According to Kurosawa, Yasujirō Ozu made films of “dignified severity”. He meant it as a criticism. In terms of the films they gave us, the two men could hardly have been more different: you certainly couldn’t confuse the horse chase sequence in ‘The Hidden Fortress’ or the titular ‘Seven Samurai’ running through the tall grass to save the villagers (both conveying an urgency and a sense of speed) with the famous stillness found in Ozu’s work. The most famous examples of his work are slow, small-scale family dramas like ‘Early Spring’ and ‘Tokyo Story’ (though, as Tony Rayns points out in last month’s Sight and Sound, he made many other types of film in his long and prolific career at Shochiku).
Yet Ozu’s films are no less compelling than Kurosawa’s. They delight with their attention to detail. In Ozu’s films, pauses are emphasised, shots linger, often with the camera close to the ground or looking in at the “action” from another room. External shots of trains going by are a common occurrence and seem simply to mark the passing of time and require patience. They are formal, beautiful and poignant: emotional, yet never mawkish or sentimental. Ozu never had wife or family of his own, yet he told stories about families which speak a universal truth, such as when the well-meaning elderly couple of ‘Tokyo Story’ find themselves to be an unwelcome inconvenience when visiting their (now grown up) children, who have jobs to attend to and children of their own to raise. None of the people in these stories are wrong or bad: they just are.
I am writing about Ozu because there has been a lot of attention paid to his work recently. This has partly been due to the fact that this month sees a programme of Ozu films playing at the BFI Southbank (until February 27th) and partly because similarities between Ozu’s work and that of Hirokazu Kore-eda are being drawn in reviews of his new film ‘Still Walking’ (Sight & Sound’s Film of the Month for February). Noted film historian David Thomson has also seen fit to contribute a snobby and pompous article about Ozu versus ‘Avatar’ for the Guardian newspaper. But the piece that caught my attention was a tribute paid to the great man by Mark Cousins during BBC Radio 4’s Film Programme. During the programme, Cousins described not only his appreciation for Ozu, but also his experience visiting Ozu’s grave recently. He describes how the man he sees as the “centre of film history” is represented by a tombstone without a name or any dates, but simply the Chinese character “Mu” which he translates as “emptiness” or “the void”, but which can also be read as “the space between all things”. "Dignified severity" indeed.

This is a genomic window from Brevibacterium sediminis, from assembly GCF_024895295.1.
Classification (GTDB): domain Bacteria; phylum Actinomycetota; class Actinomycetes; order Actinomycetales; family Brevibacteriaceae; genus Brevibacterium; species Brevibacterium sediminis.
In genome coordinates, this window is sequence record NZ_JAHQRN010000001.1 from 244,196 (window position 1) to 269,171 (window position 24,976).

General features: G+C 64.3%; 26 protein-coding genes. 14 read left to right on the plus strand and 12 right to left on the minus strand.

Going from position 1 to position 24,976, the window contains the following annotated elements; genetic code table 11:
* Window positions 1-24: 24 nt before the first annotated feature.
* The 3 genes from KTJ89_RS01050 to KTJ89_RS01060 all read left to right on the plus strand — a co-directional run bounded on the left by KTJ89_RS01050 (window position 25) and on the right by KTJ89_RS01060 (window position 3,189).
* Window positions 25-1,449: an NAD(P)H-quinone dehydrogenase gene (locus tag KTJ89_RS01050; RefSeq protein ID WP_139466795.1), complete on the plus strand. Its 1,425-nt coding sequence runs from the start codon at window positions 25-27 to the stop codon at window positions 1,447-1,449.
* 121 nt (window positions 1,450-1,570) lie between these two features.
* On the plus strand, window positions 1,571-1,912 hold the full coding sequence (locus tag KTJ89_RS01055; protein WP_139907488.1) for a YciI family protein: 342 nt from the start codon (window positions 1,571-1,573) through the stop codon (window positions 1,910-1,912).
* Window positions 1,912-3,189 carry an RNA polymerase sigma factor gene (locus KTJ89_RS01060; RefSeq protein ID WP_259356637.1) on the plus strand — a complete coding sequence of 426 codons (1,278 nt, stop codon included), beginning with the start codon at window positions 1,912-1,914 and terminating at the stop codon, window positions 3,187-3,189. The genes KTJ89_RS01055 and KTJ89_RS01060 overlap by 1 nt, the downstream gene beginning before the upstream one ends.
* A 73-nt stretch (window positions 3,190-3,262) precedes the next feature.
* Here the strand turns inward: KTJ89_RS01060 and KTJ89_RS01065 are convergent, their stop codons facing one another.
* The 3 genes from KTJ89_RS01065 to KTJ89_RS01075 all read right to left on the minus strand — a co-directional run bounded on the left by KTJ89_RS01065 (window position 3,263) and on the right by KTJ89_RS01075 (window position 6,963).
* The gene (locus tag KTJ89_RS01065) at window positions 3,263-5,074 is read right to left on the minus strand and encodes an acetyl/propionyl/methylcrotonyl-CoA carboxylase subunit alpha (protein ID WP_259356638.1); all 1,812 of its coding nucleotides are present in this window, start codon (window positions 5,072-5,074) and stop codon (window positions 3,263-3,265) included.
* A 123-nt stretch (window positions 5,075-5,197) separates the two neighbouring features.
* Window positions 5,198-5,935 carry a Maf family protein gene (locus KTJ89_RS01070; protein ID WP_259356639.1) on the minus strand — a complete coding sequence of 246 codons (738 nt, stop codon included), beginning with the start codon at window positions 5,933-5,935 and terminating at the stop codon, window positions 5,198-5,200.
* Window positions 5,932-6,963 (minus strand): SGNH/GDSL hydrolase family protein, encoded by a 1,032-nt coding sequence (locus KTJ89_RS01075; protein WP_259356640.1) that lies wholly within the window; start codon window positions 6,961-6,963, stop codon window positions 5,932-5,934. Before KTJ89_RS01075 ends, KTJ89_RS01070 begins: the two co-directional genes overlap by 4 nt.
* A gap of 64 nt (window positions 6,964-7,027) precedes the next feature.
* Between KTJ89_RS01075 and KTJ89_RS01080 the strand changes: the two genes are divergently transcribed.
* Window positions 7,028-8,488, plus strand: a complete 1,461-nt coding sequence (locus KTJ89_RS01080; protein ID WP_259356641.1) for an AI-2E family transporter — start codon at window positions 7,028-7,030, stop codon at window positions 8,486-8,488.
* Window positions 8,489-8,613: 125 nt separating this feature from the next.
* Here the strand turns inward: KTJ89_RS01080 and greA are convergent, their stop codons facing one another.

Surrounded by tributes of alcohol (like Kurosawa, Ozu was a notorious alcoholic) this grave is somehow the ultimate monument to a man whose films faced the facts of human existence, however apparently bleak, without any need to sugar coat them. He didn’t even want to romanticise his own passing from this Earth. That takes a special kind of dedication to the “truth” so often talked about by artists. Yet Ozu was not a pretentious artist. He was a company man. He was loyal to one studio his whole life and made a great many films (from the silent-era onwards) as a hired gun. He was disciplined and demanding, a perfectionist, but not at the expense of his humility. And whilst his films are not sentimental, they are not without sentiment (‘Tokyo Story’, for one, is a real tear jerker). He was, for me, a real humanist with a deep understanding of, and affection for, life’s smaller moments. He is survived by his films and not by a piece of stone.
Apparently Mark Cousins visit to the grave was made as part of an upcoming documentary on Ozu’s life and work. I, for one, look forward to a closer look at this fascinating 20th century artist if and when it is released. I will keep an eye out.